Heritage Breed Pigs – What You Need to Know

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Sure you love bacon and pork chops, but just what type of pig is this meat coming from? Heritage pigs are a way back to nature and more farmers are choosing these types of breeds.

Heritage breed pigs: Heritage breeds exist in all types of farm animals. With pigs, heritage breeds refer to older breeds that have existed for centuries. These animals have evolved to be hardy, resistant to viruses, and produce meat that is extremely flavorful. Unfortunately, most pork sold in a grocery store comes from factory-raised pigs. If you want to find pork from heritage breeds, you will need to source it from local farmers. There are also online retailers that will ship their heritage pork. Overall, you can expect meat that is slightly fattier but with this comes a lot more flavor.

What does heritage breed of pig mean?

In a word, heritage means old. Heritage pigs are certain breeds that can trace their lineage back through centuries of time.

They are in contrast to newer breeds, many of which are hybrid breeds, that have been produced for specific characteristics.

While factory-raised pigs may be able to produce higher quantities of meat, heritage pigs usually have a better taste for them. They exist because of what nature intended, and there is now a surge to return to more traditional farming methods.

The Benefits of Raising Heritage Breeds


Heritage pigs are given a varied diet and some of that may be yummy treats like fruit. In addition, they can roam as they like and are given more freedoms.

All this contributes to slightly fattier meat. With more fat comes more flavor.

Even though there has been a push for leaner meat, some fat is necessary for meat, as this marbling between muscle tissues cooks down and then embeds the rest of the meat with flavor.

Health Benefits

With heritage breeds, come certain genetic variations. Pigs are still bred within their specific breed, but there is more movement.

As a result, heritage breeds have created a natural tolerance to many illnesses. They are hardier, adaptable, and one virus won’t wipe out an entire population.

Because heritage breeds remain outside, they are able to develop stronger immune systems. Just as we should encourage our children to be outside and get dirty in order to stay healthy, the same is true for pigs.


Unlike pink pigs and other factory pigs, heritage breeds have not been altered and thus are better able to survive on a regular farm. Factory pigs spend most of their life inside a structure and so don’t have to worry about changes in climate or temperature.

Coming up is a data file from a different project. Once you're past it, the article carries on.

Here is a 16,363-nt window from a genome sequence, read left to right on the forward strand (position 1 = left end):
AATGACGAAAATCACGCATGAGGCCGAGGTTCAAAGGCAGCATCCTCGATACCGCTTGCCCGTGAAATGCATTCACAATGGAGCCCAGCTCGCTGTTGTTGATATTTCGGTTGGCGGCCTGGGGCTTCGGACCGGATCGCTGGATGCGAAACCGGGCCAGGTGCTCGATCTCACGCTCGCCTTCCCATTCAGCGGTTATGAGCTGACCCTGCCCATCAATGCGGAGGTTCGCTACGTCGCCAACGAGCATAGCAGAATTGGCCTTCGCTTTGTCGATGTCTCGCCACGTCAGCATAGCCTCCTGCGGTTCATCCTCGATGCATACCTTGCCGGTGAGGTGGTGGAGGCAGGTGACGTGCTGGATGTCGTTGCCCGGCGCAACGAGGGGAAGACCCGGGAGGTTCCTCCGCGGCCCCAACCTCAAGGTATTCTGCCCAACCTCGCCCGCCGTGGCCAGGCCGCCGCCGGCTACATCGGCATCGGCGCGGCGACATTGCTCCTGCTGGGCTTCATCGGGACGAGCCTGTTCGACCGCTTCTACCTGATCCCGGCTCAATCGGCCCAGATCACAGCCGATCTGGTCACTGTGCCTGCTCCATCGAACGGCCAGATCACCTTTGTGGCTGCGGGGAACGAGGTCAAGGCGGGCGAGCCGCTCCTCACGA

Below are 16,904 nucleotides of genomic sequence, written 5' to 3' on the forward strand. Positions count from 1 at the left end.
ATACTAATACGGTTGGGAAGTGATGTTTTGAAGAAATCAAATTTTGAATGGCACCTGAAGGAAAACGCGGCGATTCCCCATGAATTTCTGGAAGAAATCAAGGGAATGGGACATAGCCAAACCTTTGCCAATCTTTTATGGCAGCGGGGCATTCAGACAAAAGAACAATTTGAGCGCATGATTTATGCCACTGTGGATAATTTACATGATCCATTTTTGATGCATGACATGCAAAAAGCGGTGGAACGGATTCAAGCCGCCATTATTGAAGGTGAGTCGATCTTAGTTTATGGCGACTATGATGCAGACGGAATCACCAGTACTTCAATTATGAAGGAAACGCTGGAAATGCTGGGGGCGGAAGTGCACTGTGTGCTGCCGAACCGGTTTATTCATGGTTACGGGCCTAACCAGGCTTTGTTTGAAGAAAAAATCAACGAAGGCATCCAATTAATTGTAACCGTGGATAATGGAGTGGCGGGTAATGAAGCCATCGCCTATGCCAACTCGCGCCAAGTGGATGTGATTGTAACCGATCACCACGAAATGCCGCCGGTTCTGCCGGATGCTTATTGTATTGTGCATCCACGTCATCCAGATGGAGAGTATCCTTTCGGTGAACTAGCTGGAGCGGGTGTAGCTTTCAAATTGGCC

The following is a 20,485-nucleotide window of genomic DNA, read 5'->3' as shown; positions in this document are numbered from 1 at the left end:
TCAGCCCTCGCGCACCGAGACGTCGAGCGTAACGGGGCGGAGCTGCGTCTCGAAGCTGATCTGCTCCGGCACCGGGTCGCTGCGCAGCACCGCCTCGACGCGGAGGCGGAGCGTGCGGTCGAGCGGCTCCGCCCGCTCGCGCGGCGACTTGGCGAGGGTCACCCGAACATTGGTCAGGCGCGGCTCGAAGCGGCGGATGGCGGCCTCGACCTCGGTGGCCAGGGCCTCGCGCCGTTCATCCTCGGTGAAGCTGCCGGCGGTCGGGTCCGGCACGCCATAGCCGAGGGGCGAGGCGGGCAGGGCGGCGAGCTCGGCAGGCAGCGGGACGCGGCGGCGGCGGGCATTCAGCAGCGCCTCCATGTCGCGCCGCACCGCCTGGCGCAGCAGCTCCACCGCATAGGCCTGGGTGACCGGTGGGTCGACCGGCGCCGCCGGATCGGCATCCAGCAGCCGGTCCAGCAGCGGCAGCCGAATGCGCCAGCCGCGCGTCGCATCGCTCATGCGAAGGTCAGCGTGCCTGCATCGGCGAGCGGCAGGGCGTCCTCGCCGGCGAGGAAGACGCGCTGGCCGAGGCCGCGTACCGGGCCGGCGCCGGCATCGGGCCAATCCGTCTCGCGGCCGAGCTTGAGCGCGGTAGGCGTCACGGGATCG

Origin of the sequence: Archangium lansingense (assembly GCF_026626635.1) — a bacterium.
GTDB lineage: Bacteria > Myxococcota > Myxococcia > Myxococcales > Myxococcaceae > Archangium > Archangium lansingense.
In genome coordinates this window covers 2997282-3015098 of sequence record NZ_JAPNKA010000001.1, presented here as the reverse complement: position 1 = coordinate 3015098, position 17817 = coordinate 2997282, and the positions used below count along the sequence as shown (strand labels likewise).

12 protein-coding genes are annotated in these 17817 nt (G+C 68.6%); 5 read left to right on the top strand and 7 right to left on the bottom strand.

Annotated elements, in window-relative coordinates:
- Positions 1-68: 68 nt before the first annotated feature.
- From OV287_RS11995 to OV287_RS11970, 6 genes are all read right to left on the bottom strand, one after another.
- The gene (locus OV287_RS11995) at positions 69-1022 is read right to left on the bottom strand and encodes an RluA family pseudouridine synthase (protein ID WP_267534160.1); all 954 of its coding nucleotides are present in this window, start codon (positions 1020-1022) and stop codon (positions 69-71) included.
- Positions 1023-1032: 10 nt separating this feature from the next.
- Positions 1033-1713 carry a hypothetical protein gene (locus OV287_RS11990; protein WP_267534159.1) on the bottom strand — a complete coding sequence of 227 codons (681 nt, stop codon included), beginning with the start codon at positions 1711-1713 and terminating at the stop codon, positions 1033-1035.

Most hobby farmers will house their pigs in a small barn or enclosure but expect their pigs to be outside most of the time. As a result, heritage breeds have thicker coats and skin so that they can withstand rain, snow, and cold temperatures.

Different Heritage Pig Breeds


One of the oldest British breeds of pigs, Berkshires are very popular. They have a deep black color although their hooves, face, and tail are marked with white.

One benefit of Berkshire pigs is that they mature early. This is good both for breeding and meat production.

Local chefs love having Berkshire pigs in their area as the meat is particularly tender and flavorful.


Developed in the United States in the 1920s, Hereford pigs are a mix of Duroc and Poland China pigs. They are large pigs, with male pigs reaching 800 pounds and females 600 pounds.

Hereford pigs have a reddish-brown coloring to them and they have drooping ears. Unfortunately, while this was once one of the most popular breeds in the United States, their numbers are now in decline.


Unlike other heritage pigs with European backgrounds, Duroc pigs actually hail from the United States. Still, they are old enough to be considered a heritage breed.

Duroc pigs have a reddish-brown color to them and are medium-sized. They have ears that partially droop.

In addition to their flavorful meat, Duroc pigs are well known for their calm demeanors. They also grow quickly.

British Saddleback

An older British breed, British Saddleback pigs are a cross between Wessex and Essex breeds. They are black in color but have a thick, white band that runs across the shoulders.

British Saddleback pigs are especially known for their mothering instincts and breeding always goes well. They are excellent at grazing which is perfect if you have the land for them.


With its descendants being the wild boar, Tamworth pigs have come a long way and are now versatile pigs, especially when it comes to meat products such as bacon.

Tamworth pigs are medium-sized and have red skin and hair. Their snouts are straight and they have prick ears.

If you live in a colder climate, Tamworth pigs are a good choice as they are nice and hardy. They also like pasture, so you are able to let them out in a grassy area for most of their diet.

Large Black

Really, the name says it all. Large Black pigs are both large and black and come from England. They also go by the names of Devon and Cornwall pigs.

Large Black pigs have long bodies and are great for meat production, especially bacon. What really makes them stand out is that they are extremely hardy.

These pigs are used to rougher conditions, so they are a good choice if you live in a colder climate. Furthermore, their skin is darker in color, which means they won’t be sunburnt easy, which is a consideration for most pigs.

Why is heritage breed pork better?

Overall, heritage breeds have better pork because it is more flavorful. These pigs have a more natural, varied diet, and they are fattier than commercial pigs.


When it comes to the food we eat, it’s important to know where it comes from. With heritage breeds of pigs, you can be assured that your pork tastes how nature intended.

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